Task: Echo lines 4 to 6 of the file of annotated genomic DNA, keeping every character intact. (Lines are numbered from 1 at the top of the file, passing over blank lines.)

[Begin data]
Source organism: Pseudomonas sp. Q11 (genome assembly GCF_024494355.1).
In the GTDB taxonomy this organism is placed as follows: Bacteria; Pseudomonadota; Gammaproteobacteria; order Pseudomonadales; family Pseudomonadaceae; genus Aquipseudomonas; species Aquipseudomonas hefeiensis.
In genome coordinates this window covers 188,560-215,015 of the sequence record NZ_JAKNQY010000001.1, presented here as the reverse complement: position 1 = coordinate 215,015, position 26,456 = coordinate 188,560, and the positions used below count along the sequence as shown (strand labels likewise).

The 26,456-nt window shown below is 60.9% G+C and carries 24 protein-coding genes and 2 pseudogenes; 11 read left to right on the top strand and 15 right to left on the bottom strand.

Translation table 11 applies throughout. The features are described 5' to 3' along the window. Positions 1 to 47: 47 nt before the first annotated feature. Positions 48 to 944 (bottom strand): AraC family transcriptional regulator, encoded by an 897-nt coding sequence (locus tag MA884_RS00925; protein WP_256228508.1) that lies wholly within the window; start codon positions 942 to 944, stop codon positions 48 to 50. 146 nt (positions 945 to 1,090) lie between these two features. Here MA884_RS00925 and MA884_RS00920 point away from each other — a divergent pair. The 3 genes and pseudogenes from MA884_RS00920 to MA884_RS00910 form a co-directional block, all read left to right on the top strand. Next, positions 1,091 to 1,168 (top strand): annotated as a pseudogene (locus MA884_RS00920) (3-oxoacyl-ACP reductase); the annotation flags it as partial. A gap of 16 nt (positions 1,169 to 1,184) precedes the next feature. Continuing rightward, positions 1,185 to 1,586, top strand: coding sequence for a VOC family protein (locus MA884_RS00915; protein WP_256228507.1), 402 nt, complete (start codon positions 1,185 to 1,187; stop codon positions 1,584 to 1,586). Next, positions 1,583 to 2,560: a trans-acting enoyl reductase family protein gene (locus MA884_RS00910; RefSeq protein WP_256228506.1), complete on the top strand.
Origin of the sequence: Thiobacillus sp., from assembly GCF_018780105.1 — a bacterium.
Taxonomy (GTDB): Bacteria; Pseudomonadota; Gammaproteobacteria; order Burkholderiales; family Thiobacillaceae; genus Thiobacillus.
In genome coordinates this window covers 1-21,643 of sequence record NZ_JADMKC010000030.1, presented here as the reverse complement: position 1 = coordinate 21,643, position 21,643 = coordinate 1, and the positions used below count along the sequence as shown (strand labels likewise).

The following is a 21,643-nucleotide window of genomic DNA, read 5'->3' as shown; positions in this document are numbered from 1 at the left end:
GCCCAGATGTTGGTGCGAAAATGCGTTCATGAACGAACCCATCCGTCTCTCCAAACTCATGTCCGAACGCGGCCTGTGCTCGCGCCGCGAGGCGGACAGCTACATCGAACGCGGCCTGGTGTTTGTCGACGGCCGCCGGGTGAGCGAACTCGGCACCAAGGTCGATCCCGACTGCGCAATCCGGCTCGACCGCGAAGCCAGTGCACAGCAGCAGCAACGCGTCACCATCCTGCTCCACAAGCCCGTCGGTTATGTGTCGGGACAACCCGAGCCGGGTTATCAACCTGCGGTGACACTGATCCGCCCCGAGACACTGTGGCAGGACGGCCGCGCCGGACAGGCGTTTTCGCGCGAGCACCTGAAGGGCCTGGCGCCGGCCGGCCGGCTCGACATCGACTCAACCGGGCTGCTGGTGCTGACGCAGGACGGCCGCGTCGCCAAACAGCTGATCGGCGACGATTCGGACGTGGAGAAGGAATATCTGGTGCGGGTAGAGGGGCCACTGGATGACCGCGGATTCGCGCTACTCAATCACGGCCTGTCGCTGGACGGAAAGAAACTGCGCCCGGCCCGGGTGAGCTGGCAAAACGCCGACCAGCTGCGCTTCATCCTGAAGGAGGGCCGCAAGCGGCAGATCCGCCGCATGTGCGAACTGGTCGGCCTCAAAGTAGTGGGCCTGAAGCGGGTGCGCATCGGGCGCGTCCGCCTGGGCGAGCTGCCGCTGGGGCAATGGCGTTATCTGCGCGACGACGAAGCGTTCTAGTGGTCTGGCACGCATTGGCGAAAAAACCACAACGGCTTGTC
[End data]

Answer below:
The 26,456-nt window shown below is 60.9% G+C and carries 24 protein-coding genes and 2 pseudogenes; 11 read left to right on the top strand and 15 right to left on the bottom strand.

Translation table 11 applies throughout. The features are described 5' to 3' along the window. Positions 1 to 47: 47 nt before the first annotated feature. Positions 48 to 944 (bottom strand): AraC family transcriptional regulator, encoded by an 897-nt coding sequence (locus tag MA884_RS00925; protein WP_256228508.1) that lies wholly within the window; start codon positions 942 to 944, stop codon positions 48 to 50. 146 nt (positions 945 to 1,090) lie between these two features. Here MA884_RS00925 and MA884_RS00920 point away from each other — a divergent pair. The 3 genes and pseudogenes from MA884_RS00920 to MA884_RS00910 form a co-directional block, all read left to right on the top strand. Next, positions 1,091 to 1,168 (top strand): annotated as a pseudogene (locus MA884_RS00920) (3-oxoacyl-ACP reductase); the annotation flags it as partial. A gap of 16 nt (positions 1,169 to 1,184) precedes the next feature. Continuing rightward, positions 1,185 to 1,586, top strand: coding sequence for a VOC family protein (locus MA884_RS00915; protein WP_256228507.1), 402 nt, complete (start codon positions 1,185 to 1,187; stop codon positions 1,584 to 1,586). Next, positions 1,583 to 2,560: a trans-acting enoyl reductase family protein gene (locus MA884_RS00910; RefSeq protein WP_256228506.1), complete on the top strand.
Origin of the sequence: Thiobacillus sp., from assembly GCF_018780105.1 — a bacterium.